Hollywood on the Potomac

The Rhinestone Cowboy

August 9, 2017

Grammy-winning musician and Alzheimer’s champion Glen Campbell inspires with Goodbye Tour.  Campbell turns 80 today.  Happy Birthday!

 

Country music legend Glen Campbell still has it. Calling for action to end the epidemic of Alzheimer’s disease, the musical star and his family are giving fans a run of free performances across the nation this summer. “It is wonderful having my kids join me on stage. I love it,” says Campbell. “Ashley is on keyboards, Shannon plays guitar and Cal is on drums.” They jammed and crooned on Capitol Hill for more than 60 members of Congress and supporters of the Alzheimer’s Association, with Massachusetts Rep. Ed Markey, co-chairman of the bipartisan Congressional Task Force on Alzheimer’s Disease, saying that “the fight against Alzheimer’s has needed a Rhinestone Cowboy for a long time and now Glen Campbell is shining his spotlight on this epidemic, raising the awareness that is needed to ensure we meet the bold goal of curing the disease by 2025.”


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By the Numbers!

August 7, 2017

“It’s a tiny investment for Americans that can help prevent conflicts, prevent state failure, help stabilize countries coming out of war – a tiny investment for big strategic impacts. I think tonight’s about making that case.” Adm. Mike Mullen, USN (Ret.) and former Joint Chief of Staff told Hollywood on the Potomac at a dinner in his and Michèle Flournoy’s (CARE) honor at the home of Juleanna Glover and Christopher Reiter. The cause? CARE.  Both are concerned about the possibility of fund cutting.

 

“It’s really about trying to make a strategic case for why development assistance is in United States’ strategic interest. We both served in the Pentagon and there is a national security case to be made for smart, effective development assistance. It’s less than one penny on the dollar,” he added.

 

Considered one of the most influential CJS as the top military advisor to Presidents George W. Bush and Barack Obama, Mullen is widely recognized as an “honest broker” by policymakers, Members of Congress and senior military officers with emphasis on strengthening the U.S. military and advocating for those who serve. “I think the whole issue of USAID, foreign assistance has been highly politicized in recent years, and there is a strong desire to pull back on that; and thus they’ve chosen to do that. The military can’t do this stuff alone. I’ve been there. It doesn’t work, it won’t work in the future. The more we bleed this area the military is going to bleed in the future in conflicts around the world.”  Most recently, he is considered a hero in the LGBT community for telling Congress to allow medical care for transgender troops.

Michèle is co-founder and Chief Executive Officer of the Center for a New American Security (CNAS), a non-partisan think tank dedicated to developing strong, pragmatic and principled national security policies and joined the Board of CARE in 2014.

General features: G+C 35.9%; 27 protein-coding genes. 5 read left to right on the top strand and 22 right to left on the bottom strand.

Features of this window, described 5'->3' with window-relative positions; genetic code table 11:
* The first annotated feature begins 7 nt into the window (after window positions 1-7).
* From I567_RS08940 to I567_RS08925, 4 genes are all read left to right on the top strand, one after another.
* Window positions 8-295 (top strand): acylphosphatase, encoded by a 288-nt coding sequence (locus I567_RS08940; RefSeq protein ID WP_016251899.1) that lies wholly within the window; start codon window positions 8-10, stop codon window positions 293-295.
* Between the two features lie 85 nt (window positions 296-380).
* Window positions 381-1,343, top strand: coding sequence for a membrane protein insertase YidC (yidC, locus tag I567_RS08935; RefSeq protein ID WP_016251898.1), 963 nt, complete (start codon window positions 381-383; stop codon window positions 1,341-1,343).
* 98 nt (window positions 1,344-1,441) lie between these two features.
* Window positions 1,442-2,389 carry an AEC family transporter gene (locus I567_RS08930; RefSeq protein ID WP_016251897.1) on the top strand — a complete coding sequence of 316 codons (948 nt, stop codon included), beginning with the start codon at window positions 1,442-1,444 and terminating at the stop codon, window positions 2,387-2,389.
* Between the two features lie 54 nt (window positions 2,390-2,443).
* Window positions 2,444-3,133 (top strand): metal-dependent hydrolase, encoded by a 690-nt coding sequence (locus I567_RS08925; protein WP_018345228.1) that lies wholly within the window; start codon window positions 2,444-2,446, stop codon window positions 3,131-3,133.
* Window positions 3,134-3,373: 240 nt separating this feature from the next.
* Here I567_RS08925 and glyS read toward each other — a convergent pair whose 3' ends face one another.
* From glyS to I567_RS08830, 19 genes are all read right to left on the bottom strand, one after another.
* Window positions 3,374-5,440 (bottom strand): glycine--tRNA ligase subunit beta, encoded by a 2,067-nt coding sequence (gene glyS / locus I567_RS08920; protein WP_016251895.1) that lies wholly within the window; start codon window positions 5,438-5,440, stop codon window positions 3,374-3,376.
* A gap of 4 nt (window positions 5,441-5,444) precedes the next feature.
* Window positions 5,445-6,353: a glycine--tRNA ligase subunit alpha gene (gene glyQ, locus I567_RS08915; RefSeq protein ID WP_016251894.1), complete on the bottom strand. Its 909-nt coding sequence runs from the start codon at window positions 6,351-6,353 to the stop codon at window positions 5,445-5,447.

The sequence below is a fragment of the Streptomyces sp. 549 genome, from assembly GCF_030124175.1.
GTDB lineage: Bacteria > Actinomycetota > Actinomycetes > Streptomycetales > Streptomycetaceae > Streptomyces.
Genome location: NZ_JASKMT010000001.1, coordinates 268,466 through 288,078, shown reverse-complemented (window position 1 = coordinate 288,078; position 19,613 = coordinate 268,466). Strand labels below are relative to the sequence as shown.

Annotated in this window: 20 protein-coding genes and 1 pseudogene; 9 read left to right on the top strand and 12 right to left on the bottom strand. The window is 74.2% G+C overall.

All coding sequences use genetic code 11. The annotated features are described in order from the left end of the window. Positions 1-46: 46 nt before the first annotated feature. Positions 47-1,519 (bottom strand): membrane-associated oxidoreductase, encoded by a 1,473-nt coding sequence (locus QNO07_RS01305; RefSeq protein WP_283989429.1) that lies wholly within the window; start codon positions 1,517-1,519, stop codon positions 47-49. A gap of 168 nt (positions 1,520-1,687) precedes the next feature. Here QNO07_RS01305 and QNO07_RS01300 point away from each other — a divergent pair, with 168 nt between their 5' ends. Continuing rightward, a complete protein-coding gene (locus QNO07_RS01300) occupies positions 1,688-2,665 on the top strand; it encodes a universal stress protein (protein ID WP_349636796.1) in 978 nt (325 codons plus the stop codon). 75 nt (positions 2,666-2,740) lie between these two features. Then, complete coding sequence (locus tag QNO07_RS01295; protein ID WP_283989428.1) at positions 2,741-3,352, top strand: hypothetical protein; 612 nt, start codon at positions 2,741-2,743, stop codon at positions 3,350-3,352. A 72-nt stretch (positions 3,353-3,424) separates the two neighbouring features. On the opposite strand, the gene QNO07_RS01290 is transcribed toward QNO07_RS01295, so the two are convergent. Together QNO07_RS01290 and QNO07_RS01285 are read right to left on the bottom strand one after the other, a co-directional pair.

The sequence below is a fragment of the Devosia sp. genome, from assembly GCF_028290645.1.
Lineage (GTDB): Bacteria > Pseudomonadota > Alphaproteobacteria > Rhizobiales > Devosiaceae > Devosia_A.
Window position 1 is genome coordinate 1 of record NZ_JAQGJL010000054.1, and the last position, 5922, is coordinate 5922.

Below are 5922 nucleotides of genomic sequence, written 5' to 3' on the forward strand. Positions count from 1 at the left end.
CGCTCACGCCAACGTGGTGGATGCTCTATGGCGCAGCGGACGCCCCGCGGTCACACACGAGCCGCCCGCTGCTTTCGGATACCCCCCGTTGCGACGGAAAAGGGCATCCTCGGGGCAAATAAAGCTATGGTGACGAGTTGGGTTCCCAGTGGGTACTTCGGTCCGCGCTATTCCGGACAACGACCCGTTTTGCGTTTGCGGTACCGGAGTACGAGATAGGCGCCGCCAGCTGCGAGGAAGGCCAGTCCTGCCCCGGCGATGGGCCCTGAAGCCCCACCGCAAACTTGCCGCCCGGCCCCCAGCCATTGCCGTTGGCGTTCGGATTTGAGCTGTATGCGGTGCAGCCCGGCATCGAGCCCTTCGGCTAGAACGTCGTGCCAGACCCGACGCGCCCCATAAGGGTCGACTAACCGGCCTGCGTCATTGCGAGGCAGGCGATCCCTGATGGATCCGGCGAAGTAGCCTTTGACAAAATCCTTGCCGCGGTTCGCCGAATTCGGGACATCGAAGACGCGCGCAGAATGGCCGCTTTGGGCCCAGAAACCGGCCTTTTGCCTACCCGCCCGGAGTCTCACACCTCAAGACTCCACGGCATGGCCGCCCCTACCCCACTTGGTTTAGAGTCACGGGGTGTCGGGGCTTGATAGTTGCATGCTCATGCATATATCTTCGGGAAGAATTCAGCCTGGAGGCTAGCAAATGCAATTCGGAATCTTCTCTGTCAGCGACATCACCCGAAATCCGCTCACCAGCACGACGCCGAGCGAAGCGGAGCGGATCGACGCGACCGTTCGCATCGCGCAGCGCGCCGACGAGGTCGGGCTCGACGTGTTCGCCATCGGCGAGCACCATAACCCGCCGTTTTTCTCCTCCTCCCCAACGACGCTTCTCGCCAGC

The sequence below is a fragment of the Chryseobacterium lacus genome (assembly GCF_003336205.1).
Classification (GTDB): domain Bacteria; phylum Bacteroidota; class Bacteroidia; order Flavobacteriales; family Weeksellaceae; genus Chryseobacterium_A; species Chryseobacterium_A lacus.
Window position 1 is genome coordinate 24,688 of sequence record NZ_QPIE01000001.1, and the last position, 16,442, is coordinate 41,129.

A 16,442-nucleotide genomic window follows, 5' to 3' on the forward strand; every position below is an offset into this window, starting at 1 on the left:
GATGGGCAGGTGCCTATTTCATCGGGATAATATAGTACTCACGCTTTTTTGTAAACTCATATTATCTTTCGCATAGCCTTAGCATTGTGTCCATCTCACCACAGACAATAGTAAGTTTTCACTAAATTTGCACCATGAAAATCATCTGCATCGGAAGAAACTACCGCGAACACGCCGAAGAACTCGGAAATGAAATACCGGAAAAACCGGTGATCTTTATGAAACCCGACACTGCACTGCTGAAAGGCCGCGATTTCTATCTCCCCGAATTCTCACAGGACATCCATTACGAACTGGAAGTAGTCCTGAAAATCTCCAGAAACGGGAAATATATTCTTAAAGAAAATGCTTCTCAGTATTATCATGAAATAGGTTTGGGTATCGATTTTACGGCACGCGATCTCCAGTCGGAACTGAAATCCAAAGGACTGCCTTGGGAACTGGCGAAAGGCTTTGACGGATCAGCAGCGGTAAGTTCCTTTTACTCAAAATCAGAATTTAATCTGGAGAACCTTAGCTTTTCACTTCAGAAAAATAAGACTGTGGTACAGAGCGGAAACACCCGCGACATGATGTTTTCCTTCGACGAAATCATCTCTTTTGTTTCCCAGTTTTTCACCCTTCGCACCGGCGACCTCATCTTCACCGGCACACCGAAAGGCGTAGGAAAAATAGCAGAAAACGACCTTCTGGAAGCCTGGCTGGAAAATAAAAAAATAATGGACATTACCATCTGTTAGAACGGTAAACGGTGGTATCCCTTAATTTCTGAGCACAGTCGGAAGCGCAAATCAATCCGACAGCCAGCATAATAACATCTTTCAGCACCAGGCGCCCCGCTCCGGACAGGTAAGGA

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Making Washington Work!

July 31, 2017

In light of the recent turmoil over Chief of Staff and other White House appointments, we thought this article would be relevant today and worthy of a second read.  It was first posted on March 23rd, 2015.

 

James Addison Baker III defines charisma – a personal magic of leadership. The former Chief of Staff to President Ronald Reagan who accidentally worked his way up the political food chain is the subject of a PBS documentary that airs on March 24th: James Baker: The Man Who Made Washington Work narrated by Tom Brokaw. It explores his life and long political career; a remarkably savvy power player, deal-maker and diplomat respected on both sides of the aisle for his ability to get things done.

 

Hollywood on the Potomac sat down with film-makers John Hesse and Eric Stange for insight into how this unlikely politician became one of the most influential politicians of all time.

 

We asked each if they could define Baker in one word, neither could.  So, we went for two words. “Consummate statesman,” said Hesse.  “Supremely competent,” said Stange.

 

So what makes a person supremely competent we asked Stange: “He did come from a family with great expectations for him although I don’t know how these things work. I think part of it was that. He grew up in a family that obviously prepared him very well for taking on important roles and having a kind of self-confidence and a kind of cool, intellectual approach to problems. That certainly helps. Then I think law school and being a lawyer, just being a workaday lawyer doing business deals seems to have helped him quite a bit. That’s where he says he learned his negotiating skills. That’s where he really came to understand what it takes to get a deal done.”


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